Jazzman trumpets his new tour in style

Avishai Cohen Triveni

Jazz House
February 10

If you were wondering why you were the only handsome person on the streets of the capital this past Monday, I might have an explanation for you. Most of the middle-aged, well-groomed Copenhageners were standing in line – with dignified patience of course – to hand in their cultured coats at the Jazzhouse’s garderobe.

Over-garments are superfluous when you’re packed in like sardines in a really cosy tin box with good acoustics and high energy-density. They don’t sell that stuff in supermarkets – you have to come to the Jazzhouse to satisfy your improvisational music cravings.

And this show, like all the others so far at the Vinterjazz Festival, saw the underground venue (literally, not so much figuratively) filled to the brim with enthusiasts of the versatile genre.

Avishai Cohen – a rising star in modern jazz who confusingly shares his name with another (slightly more famous) Israeli jazz musician – was visibly thrilled to kick off his new tour with such a substantial audience. “Making the effort to come out and support live music is not taken for granted,” he told us. The man knows how to flatter an audience.

The New York City-based trumpet player, composer and bandleader has played in so many ensembles most journalists have lost count, and he is currently touring in a trio called Triveni – a Sanskrit word meaning ‘the place where three sacred rivers meet’.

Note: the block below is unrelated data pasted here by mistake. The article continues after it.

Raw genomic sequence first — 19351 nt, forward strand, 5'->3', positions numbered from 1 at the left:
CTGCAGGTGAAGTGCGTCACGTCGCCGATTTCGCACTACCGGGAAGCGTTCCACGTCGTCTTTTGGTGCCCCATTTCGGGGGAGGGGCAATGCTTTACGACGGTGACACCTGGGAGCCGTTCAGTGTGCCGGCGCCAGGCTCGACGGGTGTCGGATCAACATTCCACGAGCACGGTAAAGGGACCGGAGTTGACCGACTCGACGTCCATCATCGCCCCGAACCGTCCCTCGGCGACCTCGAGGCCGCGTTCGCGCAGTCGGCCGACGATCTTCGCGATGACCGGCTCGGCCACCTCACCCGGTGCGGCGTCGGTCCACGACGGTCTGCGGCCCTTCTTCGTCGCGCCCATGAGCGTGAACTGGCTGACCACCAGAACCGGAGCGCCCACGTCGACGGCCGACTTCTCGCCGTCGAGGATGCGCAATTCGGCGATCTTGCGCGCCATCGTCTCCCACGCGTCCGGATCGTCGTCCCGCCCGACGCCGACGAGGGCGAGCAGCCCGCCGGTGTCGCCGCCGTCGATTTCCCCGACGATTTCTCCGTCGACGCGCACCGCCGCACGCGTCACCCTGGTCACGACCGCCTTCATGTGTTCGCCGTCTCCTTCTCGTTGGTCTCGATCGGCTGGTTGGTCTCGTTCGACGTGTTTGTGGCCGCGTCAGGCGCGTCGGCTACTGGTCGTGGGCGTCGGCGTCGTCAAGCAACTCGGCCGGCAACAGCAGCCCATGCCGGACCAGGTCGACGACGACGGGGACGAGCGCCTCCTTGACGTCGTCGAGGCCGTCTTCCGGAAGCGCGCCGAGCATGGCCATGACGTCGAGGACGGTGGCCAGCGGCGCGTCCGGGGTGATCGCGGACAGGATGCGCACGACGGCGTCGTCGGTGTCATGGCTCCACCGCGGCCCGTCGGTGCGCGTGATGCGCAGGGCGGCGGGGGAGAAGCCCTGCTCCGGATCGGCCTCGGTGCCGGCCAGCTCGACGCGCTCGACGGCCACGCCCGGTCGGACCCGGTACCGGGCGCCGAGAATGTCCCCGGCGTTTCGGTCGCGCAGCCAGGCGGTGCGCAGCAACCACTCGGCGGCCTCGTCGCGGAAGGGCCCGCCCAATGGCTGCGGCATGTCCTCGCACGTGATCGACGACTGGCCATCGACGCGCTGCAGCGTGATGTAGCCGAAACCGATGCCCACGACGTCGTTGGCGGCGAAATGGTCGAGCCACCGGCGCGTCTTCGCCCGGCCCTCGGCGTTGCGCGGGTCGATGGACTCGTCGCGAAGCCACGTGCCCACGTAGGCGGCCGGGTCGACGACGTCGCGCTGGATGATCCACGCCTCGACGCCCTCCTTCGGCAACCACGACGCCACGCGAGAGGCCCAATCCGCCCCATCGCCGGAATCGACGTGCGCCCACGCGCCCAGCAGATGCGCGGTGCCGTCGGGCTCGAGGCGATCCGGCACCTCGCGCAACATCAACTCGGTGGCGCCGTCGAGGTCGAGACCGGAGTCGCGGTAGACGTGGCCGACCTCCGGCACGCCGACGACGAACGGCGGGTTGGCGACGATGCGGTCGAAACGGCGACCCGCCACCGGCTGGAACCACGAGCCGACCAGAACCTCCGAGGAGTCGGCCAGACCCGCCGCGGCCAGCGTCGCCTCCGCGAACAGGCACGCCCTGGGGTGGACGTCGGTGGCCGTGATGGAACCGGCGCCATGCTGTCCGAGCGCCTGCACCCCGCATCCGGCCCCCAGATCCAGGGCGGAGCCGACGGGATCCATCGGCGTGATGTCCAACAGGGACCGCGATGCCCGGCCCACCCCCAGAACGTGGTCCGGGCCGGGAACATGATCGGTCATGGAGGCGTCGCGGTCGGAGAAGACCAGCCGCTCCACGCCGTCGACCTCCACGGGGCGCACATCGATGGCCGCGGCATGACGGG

By his side is the drummer Nasheer Watts, who is not only the son of percussion legend Freddie Watts but a stunning musician in his own right, and the lesser known but not lesser bassist Reiner Elizarde. ‘Awe’ was both the sense permeating and the sound emanating from the audience on hearing that Nasheer and Reiner had met for the first time that day. The quality of their synchronisation lends the idea of being a good listener a whole new dimension.

Along with his own compositions, Cohen also played Frank Foster’s ‘Shiny Stockings’ and Miles Davis’s ‘Portrait’, though with a slight variation on the title. The shocking though far from singular story of Marius – the young giraffe that was killed, publicly dissected and fed to lions at Copenhagen Zoo this week – did not escape Cohen, who dedicated the song to him, calling it ‘Portrait of a Giraffe’.

We will never find out if Marius liked jazz, but at least it is heartening to know that jazz stays true to its cultural roots in giving a voice to all those who feel marginalised by the status quo.